DNEG, a U.K.-based visual effects and animation house whose customers include Netflix and major Hollywood film studios, has called off plans to go public amid the broad global slump in financial markets.
In January, DNEG had announced plans to merge with Sports Ventures Acquisition Corp., a special purpose acquisition company (SPAC), in a deal valuing the company at $1.7 billion. The duo had previously expected that to close in the first half of 2022.
On Thursday, the companies announced the termination of the agreement as a result of “current unfavorable SPAC market conditions” and other factors. Sports Ventures said it will consider other acquisition opportunities, subject to market conditions and timing.
“Due to the headwinds in the SPAC marketplace and general market volatility, we have decided to terminate our SPAC process with Sports Ventures,” DNEG chairman and CEO Namit Malhotra said in a statement.
However, Malhotra added, “We feel incredibly optimistic about DNEG’s future and the company continues to demonstrate impressive financial results, with our highest-ever revenue growth announced earlier this week.” He pointed to the deal renewal DNEG announced last month with Netflix, under which the streamer expects to spend at least $350 million with the company through September 2025.
DNEG has worked with Netflix projects including “Stranger Things” Season 4; Rian Johnson’s “Knives Out 2”; fantasy action-dramas “The School for Good and Evil” and “Avatar: The Last Airbender”; origin story “The Witcher: Blood Origin”; and upcoming fantasy comedy-adventure “Slumberland” from director Francis Lawrence. In addition, DNEG Animation is providing animation services for the animated feature film “Nimona,” slated to be released by Netflix in 2023.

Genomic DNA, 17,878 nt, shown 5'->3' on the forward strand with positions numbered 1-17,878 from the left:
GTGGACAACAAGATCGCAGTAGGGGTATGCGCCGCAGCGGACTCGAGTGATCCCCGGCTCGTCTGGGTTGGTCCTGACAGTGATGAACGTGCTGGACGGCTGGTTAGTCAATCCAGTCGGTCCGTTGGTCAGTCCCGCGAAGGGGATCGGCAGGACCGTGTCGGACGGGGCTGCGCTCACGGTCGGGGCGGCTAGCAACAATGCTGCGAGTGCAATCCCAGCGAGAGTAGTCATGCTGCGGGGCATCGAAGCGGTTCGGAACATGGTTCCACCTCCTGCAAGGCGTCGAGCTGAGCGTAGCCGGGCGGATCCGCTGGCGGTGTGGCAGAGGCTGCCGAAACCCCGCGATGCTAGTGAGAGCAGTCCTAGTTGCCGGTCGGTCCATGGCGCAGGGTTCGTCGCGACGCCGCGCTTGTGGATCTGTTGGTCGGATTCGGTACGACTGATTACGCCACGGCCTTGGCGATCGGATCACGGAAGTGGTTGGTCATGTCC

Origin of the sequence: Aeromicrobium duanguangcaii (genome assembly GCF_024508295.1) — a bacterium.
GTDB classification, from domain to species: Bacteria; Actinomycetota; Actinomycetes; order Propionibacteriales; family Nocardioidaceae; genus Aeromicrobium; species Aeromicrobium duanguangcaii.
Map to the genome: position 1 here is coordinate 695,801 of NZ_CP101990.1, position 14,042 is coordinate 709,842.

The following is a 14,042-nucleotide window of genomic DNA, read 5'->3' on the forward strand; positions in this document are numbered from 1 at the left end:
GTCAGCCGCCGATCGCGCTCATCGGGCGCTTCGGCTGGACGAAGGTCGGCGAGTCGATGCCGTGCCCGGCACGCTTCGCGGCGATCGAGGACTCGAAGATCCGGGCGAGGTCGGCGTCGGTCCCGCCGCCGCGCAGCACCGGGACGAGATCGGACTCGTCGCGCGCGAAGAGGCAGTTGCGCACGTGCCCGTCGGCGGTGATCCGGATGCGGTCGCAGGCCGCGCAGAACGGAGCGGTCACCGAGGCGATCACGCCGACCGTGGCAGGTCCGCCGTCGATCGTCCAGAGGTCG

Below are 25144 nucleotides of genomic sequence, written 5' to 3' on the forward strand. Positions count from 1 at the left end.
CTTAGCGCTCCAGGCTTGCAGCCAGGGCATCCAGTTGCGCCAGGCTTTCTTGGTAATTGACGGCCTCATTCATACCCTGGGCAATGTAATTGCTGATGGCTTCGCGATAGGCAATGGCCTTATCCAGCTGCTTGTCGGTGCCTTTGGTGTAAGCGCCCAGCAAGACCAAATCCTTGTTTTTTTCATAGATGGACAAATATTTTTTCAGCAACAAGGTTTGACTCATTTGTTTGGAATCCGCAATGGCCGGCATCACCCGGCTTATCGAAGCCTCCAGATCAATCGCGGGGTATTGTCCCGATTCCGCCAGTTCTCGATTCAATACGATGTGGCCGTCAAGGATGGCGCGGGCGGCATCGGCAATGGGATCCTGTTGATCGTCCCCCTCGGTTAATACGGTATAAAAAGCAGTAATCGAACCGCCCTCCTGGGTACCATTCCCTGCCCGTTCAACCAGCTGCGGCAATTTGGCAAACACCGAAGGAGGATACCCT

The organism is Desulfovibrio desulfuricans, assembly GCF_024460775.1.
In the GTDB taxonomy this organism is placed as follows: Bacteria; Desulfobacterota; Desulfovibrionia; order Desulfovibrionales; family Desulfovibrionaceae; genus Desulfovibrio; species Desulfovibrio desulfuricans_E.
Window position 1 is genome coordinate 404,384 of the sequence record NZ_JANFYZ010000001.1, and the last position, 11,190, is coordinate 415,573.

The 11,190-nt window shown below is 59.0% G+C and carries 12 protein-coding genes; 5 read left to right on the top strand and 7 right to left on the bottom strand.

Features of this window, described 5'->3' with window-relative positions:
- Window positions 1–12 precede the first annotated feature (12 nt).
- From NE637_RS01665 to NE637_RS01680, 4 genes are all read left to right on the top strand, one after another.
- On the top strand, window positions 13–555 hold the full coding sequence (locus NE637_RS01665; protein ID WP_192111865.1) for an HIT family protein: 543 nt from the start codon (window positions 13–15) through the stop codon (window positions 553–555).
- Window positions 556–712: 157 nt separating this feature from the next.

In 2021, the company won the visual effects Oscar and BAFTA awards for Christopher Nolan‘s “Tenet.” Other film and TV credits include “Dune,” “No Time to Die,” “The Matrix Resurrections,” “Ron’s Gone Wrong,” “The Flash,” “Sonic the Hedgehog 2,” “Jurassic World: Dominion,” “The Gilded Age,” “The Wheel of Time,” “Foundation,” “Ghostbusters: Afterlife” and “Zack Snyder’s Justice League.”
Malhotra had previously said DNEG planned to expand its capacity by up to 40% by year-end 2022, although it’s not clear whether that’s still in the cards.
DNEG was formed through the 2014 merger of Prime Focus (founded in 1997) and Double Negative (founded in 1998). The company has nearly 7,000 employees with worldwide offices and studios across North America (Los Angeles, Montréal, Toronto and Vancouver), Europe (London) and Asia (Bangalore, Chandigarh, Chennai and Mumbai).
(Pictured above: Sadie Sink in Netflix’s “Stranger Things 4”)
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